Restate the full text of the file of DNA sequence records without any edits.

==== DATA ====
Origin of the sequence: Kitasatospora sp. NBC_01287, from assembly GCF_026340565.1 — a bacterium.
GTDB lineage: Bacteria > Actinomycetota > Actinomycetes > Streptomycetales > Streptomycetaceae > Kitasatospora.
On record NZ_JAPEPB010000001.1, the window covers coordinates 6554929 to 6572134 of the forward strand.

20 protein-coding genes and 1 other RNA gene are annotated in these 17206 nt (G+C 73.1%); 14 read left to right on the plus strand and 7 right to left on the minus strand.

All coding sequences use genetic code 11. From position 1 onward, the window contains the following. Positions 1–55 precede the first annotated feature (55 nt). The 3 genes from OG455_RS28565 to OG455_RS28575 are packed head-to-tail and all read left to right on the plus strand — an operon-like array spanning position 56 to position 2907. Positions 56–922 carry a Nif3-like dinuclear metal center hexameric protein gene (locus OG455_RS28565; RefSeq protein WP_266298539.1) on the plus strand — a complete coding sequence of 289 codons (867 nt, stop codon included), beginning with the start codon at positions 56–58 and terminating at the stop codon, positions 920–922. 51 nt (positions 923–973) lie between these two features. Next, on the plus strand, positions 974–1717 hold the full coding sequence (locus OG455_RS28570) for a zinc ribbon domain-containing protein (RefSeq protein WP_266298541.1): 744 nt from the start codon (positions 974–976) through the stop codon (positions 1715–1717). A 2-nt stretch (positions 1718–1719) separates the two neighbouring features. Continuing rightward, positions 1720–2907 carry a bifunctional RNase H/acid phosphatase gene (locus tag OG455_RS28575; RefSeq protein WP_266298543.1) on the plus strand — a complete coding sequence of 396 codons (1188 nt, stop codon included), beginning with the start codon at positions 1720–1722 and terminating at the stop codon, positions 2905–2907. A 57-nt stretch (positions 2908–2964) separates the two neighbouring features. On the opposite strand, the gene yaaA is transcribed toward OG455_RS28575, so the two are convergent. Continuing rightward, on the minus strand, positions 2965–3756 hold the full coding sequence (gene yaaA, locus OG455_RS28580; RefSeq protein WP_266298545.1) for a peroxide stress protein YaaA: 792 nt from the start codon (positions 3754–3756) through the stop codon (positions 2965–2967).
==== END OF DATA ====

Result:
Origin of the sequence: Kitasatospora sp. NBC_01287, from assembly GCF_026340565.1 — a bacterium.
GTDB lineage: Bacteria > Actinomycetota > Actinomycetes > Streptomycetales > Streptomycetaceae > Kitasatospora.
On record NZ_JAPEPB010000001.1, the window covers coordinates 6554929 to 6572134 of the forward strand.

20 protein-coding genes and 1 other RNA gene are annotated in these 17206 nt (G+C 73.1%); 14 read left to right on the plus strand and 7 right to left on the minus strand.

All coding sequences use genetic code 11. From position 1 onward, the window contains the following. Positions 1–55 precede the first annotated feature (55 nt). The 3 genes from OG455_RS28565 to OG455_RS28575 are packed head-to-tail and all read left to right on the plus strand — an operon-like array spanning position 56 to position 2907. Positions 56–922 carry a Nif3-like dinuclear metal center hexameric protein gene (locus OG455_RS28565; RefSeq protein WP_266298539.1) on the plus strand — a complete coding sequence of 289 codons (867 nt, stop codon included), beginning with the start codon at positions 56–58 and terminating at the stop codon, positions 920–922. 51 nt (positions 923–973) lie between these two features. Next, on the plus strand, positions 974–1717 hold the full coding sequence (locus OG455_RS28570) for a zinc ribbon domain-containing protein (RefSeq protein WP_266298541.1): 744 nt from the start codon (positions 974–976) through the stop codon (positions 1715–1717). A 2-nt stretch (positions 1718–1719) separates the two neighbouring features. Continuing rightward, positions 1720–2907 carry a bifunctional RNase H/acid phosphatase gene (locus tag OG455_RS28575; RefSeq protein WP_266298543.1) on the plus strand — a complete coding sequence of 396 codons (1188 nt, stop codon included), beginning with the start codon at positions 1720–1722 and terminating at the stop codon, positions 2905–2907. A 57-nt stretch (positions 2908–2964) separates the two neighbouring features. On the opposite strand, the gene yaaA is transcribed toward OG455_RS28575, so the two are convergent. Continuing rightward, on the minus strand, positions 2965–3756 hold the full coding sequence (gene yaaA, locus OG455_RS28580; RefSeq protein WP_266298545.1) for a peroxide stress protein YaaA: 792 nt from the start codon (positions 3754–3756) through the stop codon (positions 2965–2967).